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Didi Being Pressurised By Chinese Authorities To Delist From US Due To Data Security Concerns: Reports

Didi Being Pressurised By Chinese Authorities To Delist From US Due To Data Security Concerns: Reports
Chinese regulators have been pressing top executives at ride-hailing big Didi Global Inc to devise plans to remove the company of the New York Stock Exchange due to security concerns regarding data Two people who have experience in the field have told Reuters.
China's strong Cyberspace Administration of China (CAC) has urged the management to get the company off its U.S. bourse due to concerns about the leakage of sensitive data, claimed one of the persons.
It also asks the ride-hailing company to say that it will resolve the issue of delisting within specified timeframe according to the person.
The cyberspace regulator stated, in the words of the individual who spoke with them, the requirement for relaunching Didi's ride-hailing service and other applications within China requires that the firm needs to be able to accept the delisting of New York.
The proposals under consideration are an all-in-one privatisation or another list in Hong Kong followed by a removal out of United States, said the person.
In July In July, the CAC demanded that app stores eliminate 25 mobile applications operated by Didi just a few days after the company was listed its shares in New York. It also ordered Didi to stop registration of new users, citing national security and public security.
Reuters published earlier this month that Didi is planning to launch their apps across the nation before the end of the year, in anticipation that Beijing's cyber-security investigation on the company would be completed by the time and citing people who are directly involved in the relaunch.
There was no response from Didi or the CAC did not respond to Reuters' request for comments.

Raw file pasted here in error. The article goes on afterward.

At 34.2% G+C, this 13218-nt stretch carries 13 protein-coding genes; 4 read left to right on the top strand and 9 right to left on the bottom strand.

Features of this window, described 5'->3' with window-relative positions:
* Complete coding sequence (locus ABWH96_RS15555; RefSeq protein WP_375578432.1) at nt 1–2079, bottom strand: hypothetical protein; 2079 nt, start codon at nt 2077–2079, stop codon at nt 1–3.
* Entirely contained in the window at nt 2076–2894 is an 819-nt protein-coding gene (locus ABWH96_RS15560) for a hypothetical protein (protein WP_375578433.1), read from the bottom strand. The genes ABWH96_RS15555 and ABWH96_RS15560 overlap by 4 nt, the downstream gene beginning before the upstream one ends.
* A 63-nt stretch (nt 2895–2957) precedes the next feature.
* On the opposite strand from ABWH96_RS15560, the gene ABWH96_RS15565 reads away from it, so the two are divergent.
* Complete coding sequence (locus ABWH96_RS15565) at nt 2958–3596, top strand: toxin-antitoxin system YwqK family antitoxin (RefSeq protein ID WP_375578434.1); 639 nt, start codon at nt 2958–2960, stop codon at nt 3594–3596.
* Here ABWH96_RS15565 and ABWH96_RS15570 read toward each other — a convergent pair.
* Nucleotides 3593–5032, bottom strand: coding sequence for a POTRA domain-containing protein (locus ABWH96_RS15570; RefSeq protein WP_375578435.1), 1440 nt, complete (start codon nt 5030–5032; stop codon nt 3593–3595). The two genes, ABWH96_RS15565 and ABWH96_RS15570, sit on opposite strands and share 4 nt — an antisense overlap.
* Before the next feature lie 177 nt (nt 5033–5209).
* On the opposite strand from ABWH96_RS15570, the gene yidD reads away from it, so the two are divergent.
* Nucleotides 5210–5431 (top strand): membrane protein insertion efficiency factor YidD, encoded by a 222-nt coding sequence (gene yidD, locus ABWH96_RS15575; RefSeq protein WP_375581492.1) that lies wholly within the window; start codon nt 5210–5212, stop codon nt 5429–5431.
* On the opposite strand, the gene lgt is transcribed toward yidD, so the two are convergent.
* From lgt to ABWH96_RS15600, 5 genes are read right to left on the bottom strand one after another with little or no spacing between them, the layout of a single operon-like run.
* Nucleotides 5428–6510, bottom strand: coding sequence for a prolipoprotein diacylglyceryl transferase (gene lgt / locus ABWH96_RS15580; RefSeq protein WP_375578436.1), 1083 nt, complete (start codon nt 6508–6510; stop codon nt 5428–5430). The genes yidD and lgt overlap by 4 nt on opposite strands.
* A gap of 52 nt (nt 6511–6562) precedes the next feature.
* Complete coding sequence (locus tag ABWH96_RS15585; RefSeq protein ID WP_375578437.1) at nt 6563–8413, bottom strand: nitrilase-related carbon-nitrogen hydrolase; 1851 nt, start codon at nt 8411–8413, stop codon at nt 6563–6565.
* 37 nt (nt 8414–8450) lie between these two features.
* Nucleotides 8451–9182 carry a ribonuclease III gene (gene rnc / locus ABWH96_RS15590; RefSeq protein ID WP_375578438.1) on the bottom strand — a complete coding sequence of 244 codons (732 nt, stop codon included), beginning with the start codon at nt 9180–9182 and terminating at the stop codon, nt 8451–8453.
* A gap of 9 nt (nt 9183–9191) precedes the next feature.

The persons refused to be identified since they were not authorized to talk to the media.
Bloomberg first reported regulators' request for Didi to delist on Friday. Shares of Didi Investors SoftBank Group Corp and Tencent Holdings fell more than 5percent and 3.1 percent, respectively, following the announcement.
SoftBank Vision Fund owns 21.5  per cent of Didi then Uber Technologies Inc with 12.8  per cent and Tencent's 6.8  per cent, according to an announcement in June from Didi.
If the privatization goes ahead investors would receive at least $13 for each shares IPO price, as the lowering of prices so quickly following the June offering may cause lawsuits or resistance from shareholders according to the report, citing sources.
The close of Thursday's trading session was Didi's shares had fallen 42  per cent to$8.11 since it was made to the public market in June.
The company came under the scrutiny from Chinese regulators when it moved to go ahead on it's New York listing, despite the regulatory advice to hold off the listing until a cybersecurity audit of the company's data practices was conducted as per sources told Reuters.
Then, shortly following shortly after, shortly thereafter, the CAC began an investigation of Didi concerning its use and storage of personal information. It claimed that data was taken in a way that was illegal.
Didi responds to the issue at the time, saying it had been unable to register new users and that it would make adjustments to ensure compliance with regulations regarding national security and personal data use and ensure that users' rights were protected.
The Chinese tech giants are subject to strict scrutiny from the government regarding anti-monopolistic conduct and the handling of their massive customer data as the government seeks to curb their power after decades of unfettered growth.

Christopher J. Mitchell

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